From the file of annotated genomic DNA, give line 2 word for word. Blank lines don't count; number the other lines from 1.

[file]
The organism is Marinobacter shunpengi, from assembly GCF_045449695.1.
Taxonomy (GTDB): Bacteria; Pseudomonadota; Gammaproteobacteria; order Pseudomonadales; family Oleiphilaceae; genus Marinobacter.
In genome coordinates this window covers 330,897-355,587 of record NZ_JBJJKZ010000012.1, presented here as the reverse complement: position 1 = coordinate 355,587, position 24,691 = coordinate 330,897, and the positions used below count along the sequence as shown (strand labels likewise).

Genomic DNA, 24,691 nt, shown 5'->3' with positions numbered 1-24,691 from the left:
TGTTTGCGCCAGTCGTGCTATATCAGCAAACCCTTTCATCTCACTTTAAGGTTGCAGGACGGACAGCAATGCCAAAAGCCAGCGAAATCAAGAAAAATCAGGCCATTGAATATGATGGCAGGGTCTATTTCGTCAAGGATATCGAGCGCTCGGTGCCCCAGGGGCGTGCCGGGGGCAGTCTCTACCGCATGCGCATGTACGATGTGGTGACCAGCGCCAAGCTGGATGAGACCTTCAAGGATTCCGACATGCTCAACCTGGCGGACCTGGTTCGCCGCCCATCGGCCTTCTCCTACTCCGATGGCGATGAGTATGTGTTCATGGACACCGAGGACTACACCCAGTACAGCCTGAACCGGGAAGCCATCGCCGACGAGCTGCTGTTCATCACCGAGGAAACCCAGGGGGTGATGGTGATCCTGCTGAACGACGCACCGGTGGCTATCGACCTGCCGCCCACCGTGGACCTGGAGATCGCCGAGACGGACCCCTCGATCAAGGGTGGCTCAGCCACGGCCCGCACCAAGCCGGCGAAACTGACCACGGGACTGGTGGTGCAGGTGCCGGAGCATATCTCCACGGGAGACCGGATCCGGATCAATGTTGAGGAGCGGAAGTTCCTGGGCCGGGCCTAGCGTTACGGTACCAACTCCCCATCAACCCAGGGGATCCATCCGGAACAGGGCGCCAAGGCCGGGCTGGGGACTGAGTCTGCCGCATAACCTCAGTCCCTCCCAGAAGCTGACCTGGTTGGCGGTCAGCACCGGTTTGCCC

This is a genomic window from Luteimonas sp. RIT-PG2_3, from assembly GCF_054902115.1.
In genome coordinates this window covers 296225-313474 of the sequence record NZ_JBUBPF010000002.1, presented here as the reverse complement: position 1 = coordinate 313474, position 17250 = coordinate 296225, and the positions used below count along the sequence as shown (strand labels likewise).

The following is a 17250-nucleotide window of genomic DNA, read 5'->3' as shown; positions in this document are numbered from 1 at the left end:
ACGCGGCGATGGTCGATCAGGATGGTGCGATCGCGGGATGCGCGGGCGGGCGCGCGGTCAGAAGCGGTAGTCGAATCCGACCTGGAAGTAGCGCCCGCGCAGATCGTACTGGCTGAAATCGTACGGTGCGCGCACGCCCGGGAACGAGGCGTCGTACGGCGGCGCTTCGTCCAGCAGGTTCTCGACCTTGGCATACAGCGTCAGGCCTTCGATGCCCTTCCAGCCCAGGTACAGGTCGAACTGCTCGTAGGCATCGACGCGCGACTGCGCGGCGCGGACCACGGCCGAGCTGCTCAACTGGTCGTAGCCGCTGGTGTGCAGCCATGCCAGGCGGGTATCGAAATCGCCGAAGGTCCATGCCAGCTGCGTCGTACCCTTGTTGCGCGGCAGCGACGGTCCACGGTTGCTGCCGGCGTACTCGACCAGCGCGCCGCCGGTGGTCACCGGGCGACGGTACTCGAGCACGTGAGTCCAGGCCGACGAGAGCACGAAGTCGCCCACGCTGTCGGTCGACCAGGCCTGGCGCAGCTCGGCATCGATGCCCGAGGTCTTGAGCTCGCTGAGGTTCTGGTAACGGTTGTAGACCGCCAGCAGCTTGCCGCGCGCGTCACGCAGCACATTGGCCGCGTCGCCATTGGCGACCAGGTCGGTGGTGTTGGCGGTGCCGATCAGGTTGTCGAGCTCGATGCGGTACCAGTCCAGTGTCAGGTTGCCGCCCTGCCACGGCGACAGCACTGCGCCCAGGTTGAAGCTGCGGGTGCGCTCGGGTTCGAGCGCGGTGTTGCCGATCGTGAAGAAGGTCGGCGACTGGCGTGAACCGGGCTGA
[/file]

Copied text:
Taxonomy (GTDB): Bacteria; Pseudomonadota; Gammaproteobacteria; order Pseudomonadales; family Oleiphilaceae; genus Marinobacter.